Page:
Although some pilgrims to Cartago were soaked when the rains began around 1 p.m., others waited until the storms moved on to begin their trek. Thousands were in the plaza of the Basilica de Nuestra Señora de los Ángeles by mid-evening, and thousands more were on the way, guarded by a major police effort.
The Cruz Roja reported that its 400 volunteers had treated more than 1,600 persons at aid stations all over the country. The bulk of the exhausted hikers were treated at the Cartago aid station. About 40 persons had to be transferred to a hospital due to more serious maladies. The bulk of the wounded complained of sore muscles. Volunteers provided massages of sore limbs.
Some had sore knees. One man claimed to have traveled 70 kilometers (about 44 miles) on his knees. Knees were the order of the day once pilgrims reached the basilica. Entry into the middle aisle of the church is limited to the faithful who travel on their knees. That is a year-round rule, but waves of pilgrims were headed to the altar and the small rock statute of La Negrita, the affectionate name for the country’s patroness. Presumably President Laura Chinchilla, who arrived at the basilica about 7:45 p.m., also traveled the length of the church on her knees, but security officials and Fuerza Pública officers kept the press outside.
The plaza was like a party with bands, singing and food.
This is an annual event culminating in a Mass and a series of prayers and speeches this morning. Each year the number of faithful seems to increase. Some say the number this year will reach 2 million persons. The number last year was easily 1.4 million.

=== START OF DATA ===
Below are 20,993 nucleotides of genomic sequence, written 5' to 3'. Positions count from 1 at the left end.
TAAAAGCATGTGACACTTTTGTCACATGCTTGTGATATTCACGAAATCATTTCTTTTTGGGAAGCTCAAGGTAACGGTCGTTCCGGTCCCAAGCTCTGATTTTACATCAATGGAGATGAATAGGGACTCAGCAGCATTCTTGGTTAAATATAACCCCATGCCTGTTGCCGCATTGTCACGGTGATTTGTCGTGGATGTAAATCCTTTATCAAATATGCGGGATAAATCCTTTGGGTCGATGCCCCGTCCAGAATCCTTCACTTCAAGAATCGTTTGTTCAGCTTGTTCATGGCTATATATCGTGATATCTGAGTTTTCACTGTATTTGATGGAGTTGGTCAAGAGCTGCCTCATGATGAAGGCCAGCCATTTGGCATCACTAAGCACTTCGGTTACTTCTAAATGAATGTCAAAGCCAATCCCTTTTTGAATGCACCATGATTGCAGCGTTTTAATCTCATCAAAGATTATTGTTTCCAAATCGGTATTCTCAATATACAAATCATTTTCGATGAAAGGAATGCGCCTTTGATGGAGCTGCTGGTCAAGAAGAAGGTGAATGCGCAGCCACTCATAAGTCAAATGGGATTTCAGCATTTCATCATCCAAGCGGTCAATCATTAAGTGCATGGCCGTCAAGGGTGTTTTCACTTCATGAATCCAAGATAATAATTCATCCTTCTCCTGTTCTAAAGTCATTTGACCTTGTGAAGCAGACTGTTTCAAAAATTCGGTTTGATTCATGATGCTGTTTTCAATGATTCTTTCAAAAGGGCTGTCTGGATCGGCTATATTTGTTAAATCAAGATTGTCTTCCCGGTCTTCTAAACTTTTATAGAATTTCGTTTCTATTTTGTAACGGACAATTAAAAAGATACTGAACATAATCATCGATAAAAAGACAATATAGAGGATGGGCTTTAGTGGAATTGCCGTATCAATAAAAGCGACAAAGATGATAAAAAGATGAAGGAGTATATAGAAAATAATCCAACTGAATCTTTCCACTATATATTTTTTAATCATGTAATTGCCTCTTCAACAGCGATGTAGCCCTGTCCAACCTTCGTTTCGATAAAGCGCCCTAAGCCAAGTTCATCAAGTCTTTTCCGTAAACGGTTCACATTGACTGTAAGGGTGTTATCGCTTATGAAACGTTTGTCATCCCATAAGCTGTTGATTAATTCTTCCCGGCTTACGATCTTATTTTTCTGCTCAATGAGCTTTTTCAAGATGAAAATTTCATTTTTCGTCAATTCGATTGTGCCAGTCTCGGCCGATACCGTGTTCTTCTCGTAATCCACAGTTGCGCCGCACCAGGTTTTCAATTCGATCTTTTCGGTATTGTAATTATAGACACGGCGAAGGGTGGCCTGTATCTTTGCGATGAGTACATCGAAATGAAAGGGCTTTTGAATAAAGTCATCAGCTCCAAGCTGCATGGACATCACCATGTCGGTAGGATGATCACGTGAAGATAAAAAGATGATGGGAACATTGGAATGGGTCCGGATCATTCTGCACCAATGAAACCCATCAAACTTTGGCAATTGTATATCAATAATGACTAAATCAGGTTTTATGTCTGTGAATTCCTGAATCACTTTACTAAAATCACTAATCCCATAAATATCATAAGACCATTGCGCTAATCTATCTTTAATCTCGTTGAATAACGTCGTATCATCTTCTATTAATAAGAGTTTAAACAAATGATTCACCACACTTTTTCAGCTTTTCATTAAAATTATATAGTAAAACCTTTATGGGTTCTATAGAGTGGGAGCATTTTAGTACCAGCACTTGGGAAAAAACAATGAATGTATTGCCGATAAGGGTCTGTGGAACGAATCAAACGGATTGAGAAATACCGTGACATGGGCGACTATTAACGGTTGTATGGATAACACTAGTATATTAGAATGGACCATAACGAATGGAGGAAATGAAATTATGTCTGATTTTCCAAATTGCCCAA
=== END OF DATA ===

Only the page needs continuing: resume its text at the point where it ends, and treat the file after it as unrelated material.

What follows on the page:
In addition to knees and feet, some came on horseback or on bicycles. Some who live in Cartago chose to walk west to San José and then return so that they, too, would experience the sense of the pilgrimage. Most who participated nursed a private petition to the Virgin Mary, the mother of Jesus, or were participating due to promises made over past favors.
The darkest cloud over the pilgrimage was the death early Monday of a woman who was among those hit by a car Sunday morning in San Juan de La Unión de Cartago. Coincidently, that same area was the scene of another fatality involving a pilgrim several years ago. Family member erected a small shrine.
The latest fatality was Rosa María Arguedas Vargas, 58, a teacher. The driver of the vehicle, a 19 year old with the last names of Bolaños Valverde, was hospitalized because other pilgrims attacked him after his vehicle ran into 14 person, including Ms. Arguedas. When he left Hospital Max Peralta in Cartago Monday, he was detained by the Judicial Investigating Organization and brought into court. He was not jailed, but told he must sign in with prosecutors every 15 days while they consider his case. The accident happened when he turned from a side road into a main avenue filled with pilgrims.
There were reports Monday night of yet another death of a pilgrim on a main street in San José.
The police agencies were out in force. The security ministry’s Servicio de Vigilancia Aérea put a helicopter in the air and quickly pointed out that the agency just spent $250,000 to repair the craft.
The ministry also was preparing its own devotions for early today. As the Día de La Virgen de Los Ángeles began, security officials were planning to fly a fixed-wing craft above the Cartago church and dump flowers on the faithful gathered below. They said this would be their homage to the Virgen de Los Ángeles.
Traffic was cut off or restricted on a number of roads around Cartago. Thousands were still on the highways early today.
The Instituto Meteorológico Nacional predicted cloudy skies for today with the possibility of light rain in the afternoon. Most pilgrims should be heading home by then.
The rains Monday were only a few millimeters but very penetrating and accompanied by humidity that made wearing plastic rain gear uncomfortable.
Many businesses and officers were closed Monday because employees were hiking to Cartago. But it is today that is the official legal holiday.